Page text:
Tesla has been building out its huge network for years and others are following suit.

Tesla was years ahead of other automakers in understanding the importance of public charging infrastructure. The company’s Supercharger network, which (as of this writing) includes 1,604 stations with 14,081 individual chargers, remains the gold standard of charging networks. However, charging options for Tesla owners (and drivers of other EVs) are steadily proliferating around the globe.

  • This article comes to us courtesy of EVANNEX (which also makes aftermarket Tesla accessories). Authored by Charles Morris. The opinions expressed in these articles are not necessarily our own at InsideEVs.

Above: A look at a Tesla Supercharger station (Flickr: DylanDangerB)

Massive highway fast charging networks are under construction on two continents - in the US, Electrify America, financed by funds from the VW settlement, currently has 301 stations with 1,047 chargers in operation, and plans to install 2,000 over the next ten years. In Europe, IONITY, a joint venture of several automakers, opened its 100th high-power (350 kW) DC fast charging site in June.

In parallel with these vast buildouts, dozens of more local networks, some of them quite ambitious, are under construction or in the planning stages. Some are financed by electric utilities, some by national, state and local governments, and many by partnerships among various private and public entities.

Here are just a few of the infrastructure initiatives announced in the last couple of months:

In September, the government of the UK announced plans to invest £400 million (about $491 million) in a Charging Infrastructure Investment Fund to develop fast charging points across the country. The initial investment of £70 million will be used to create 3,000 fast charging stations by 2024 - the UK currently has around 2,000 fast charging points.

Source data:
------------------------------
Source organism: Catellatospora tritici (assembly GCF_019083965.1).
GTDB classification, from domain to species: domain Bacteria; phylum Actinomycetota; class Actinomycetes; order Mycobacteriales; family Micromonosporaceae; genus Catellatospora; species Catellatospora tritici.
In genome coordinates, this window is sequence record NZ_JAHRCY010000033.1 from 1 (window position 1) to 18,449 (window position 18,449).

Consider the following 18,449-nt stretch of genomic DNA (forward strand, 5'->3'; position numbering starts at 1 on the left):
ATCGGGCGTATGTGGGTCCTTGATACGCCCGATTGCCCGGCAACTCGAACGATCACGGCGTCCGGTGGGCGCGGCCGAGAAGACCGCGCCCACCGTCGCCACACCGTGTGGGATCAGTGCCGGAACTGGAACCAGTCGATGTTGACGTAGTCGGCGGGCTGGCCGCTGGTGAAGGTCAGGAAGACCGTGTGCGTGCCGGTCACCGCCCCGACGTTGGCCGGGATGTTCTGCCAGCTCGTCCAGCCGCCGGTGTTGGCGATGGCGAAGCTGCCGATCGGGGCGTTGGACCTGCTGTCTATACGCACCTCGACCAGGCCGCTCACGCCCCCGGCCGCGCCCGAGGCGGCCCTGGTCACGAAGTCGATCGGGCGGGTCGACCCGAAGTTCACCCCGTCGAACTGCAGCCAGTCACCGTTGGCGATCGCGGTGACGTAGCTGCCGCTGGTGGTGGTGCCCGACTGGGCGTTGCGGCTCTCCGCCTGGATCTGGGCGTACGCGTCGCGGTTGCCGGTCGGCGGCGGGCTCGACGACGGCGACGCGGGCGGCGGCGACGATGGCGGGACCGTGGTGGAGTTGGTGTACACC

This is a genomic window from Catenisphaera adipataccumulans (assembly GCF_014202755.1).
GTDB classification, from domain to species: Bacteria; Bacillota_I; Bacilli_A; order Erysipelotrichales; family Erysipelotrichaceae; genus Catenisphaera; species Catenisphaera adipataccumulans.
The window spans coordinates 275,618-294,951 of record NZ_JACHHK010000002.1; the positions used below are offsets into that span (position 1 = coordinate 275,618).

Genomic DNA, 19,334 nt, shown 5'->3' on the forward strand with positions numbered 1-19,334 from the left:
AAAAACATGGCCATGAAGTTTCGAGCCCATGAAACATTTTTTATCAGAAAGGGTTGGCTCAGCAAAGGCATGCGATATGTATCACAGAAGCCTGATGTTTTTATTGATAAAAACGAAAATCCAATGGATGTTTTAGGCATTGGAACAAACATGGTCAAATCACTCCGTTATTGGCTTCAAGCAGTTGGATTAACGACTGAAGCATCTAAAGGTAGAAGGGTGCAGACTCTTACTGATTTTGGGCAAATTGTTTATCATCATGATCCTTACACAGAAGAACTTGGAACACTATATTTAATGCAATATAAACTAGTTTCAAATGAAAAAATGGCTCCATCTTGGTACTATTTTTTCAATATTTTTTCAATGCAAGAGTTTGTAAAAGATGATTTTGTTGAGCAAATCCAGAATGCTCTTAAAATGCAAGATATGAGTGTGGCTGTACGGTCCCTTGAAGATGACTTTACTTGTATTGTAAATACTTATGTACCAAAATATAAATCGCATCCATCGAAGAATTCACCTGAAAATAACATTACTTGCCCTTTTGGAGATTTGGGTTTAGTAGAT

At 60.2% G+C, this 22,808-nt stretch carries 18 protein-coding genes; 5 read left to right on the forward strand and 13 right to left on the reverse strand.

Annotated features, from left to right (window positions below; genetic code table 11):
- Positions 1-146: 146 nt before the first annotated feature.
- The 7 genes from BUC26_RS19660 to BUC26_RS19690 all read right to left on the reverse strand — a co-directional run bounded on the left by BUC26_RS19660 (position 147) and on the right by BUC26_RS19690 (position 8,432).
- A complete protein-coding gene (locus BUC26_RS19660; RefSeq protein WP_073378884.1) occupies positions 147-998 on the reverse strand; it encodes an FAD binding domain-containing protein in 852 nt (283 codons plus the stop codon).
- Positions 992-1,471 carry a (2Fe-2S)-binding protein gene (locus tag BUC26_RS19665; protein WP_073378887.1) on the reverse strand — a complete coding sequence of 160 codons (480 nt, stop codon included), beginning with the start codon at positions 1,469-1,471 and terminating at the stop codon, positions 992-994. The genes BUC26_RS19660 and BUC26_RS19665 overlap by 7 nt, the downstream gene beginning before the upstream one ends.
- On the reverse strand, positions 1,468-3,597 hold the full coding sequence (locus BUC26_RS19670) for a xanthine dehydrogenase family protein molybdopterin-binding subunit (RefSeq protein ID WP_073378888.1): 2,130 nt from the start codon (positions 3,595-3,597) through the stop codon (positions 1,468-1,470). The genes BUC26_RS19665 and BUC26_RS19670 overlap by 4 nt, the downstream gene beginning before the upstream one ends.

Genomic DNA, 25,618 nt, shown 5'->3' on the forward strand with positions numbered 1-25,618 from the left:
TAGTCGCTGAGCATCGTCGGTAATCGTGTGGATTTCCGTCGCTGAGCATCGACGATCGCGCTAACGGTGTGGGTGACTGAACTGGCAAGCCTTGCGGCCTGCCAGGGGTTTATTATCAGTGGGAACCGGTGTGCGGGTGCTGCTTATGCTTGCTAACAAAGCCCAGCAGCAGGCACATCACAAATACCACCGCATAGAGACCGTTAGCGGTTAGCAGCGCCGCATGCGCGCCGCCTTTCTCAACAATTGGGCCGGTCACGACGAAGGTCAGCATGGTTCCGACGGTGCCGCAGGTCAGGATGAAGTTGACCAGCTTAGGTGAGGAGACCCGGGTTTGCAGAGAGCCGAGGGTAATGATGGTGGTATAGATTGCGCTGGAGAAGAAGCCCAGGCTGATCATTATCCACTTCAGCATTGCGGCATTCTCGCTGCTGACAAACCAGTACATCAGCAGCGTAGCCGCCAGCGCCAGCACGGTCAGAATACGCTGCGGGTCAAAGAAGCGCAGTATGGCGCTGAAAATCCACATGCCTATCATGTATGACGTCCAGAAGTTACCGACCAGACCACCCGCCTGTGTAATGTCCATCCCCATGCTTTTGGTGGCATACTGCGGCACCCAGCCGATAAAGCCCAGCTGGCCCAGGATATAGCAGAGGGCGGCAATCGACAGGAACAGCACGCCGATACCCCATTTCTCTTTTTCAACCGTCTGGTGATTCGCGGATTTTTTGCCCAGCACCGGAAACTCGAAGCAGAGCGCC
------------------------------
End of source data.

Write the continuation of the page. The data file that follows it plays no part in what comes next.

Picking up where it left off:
“Charging infrastructure will be a crucial part of our journey to Net Zero 2050 and will require substantial investment from the private sector,” said Infrastructure and Projects Authority spokesman Matthew Vickerstaff. “The launch of the Charging Infrastructure Investment Fund today will help accelerate the building of charging points by increasing access to private finance for companies delivering them.”

Above: Chevy Volt charging (Flickr: Michael Coghlan)

Also in September, the California Energy Commission approved a $95-million plan to expedite the adoption of zero-emission vehicles, including $32.7 million for light-duty EV charging infrastructure.

In August, Florida announced plans to invest $25 million from Volkswagen’s Dieselgate settlement to install DC fast charging stations at all Florida Turnpike service plazas, and along other major highways. The state will bid out the installation projects to private firms, and the stations are to be available or under construction by the end of the year. In September, the utility Florida Power & Light announced a new initiative to install over 1,000 charging stations at 100 sites, including public parks, shopping malls, large employers and commuter rail stations.

In September, the Australian Renewable Energy Agency granted $15 million to Evie Networks to develop an ultra-fast charging network on Australian highways - the first phase of a planned $50.2-million intercity highway charging network. Forty-two charging sites powered by renewable energy will be installed at highway service centers. Construction recently began on the first site, and Evie Networks aims to have 23 sites operational within the first year.

Meanwhile, Germany is already on the fourth phase of a major charging infrastructure program. In September, the Federal Ministry of Transport and Digital Infrastructure allocated €100 million ($110.6 million) for the construction of 5,000 AC chargers and 5,000 DC fast charging points. Some 16,000 charging points have already been approved through the program, which covers up to 50 percent of the cost of construction, installation, and connection to the grid. To qualify, proposed charging stations must be publicly accessible and powered by renewable energy.

Even oil industry giants are getting into the game. Shell continues to roll out its EV charging stations around the globe. And BP Chargemaster, BP’s UK-based charging network subsidiary, recently powered up a 150 kW ultra-fast charger at a BP retail site, the first in a planned network of 400 ultra-fast chargers to be rolled out at BP sites across the UK by the end of 2021.

===

Written by: Charles Morris. Portions of this article originally appeared in Charged.

  • InsideEVs Editor’s Note: EVANNEX, which also sells aftermarket gear for Teslas, has kindly allowed us to share some of its content with our readers, free of charge. Our thanks go out to EVANNEX. Check out the site here.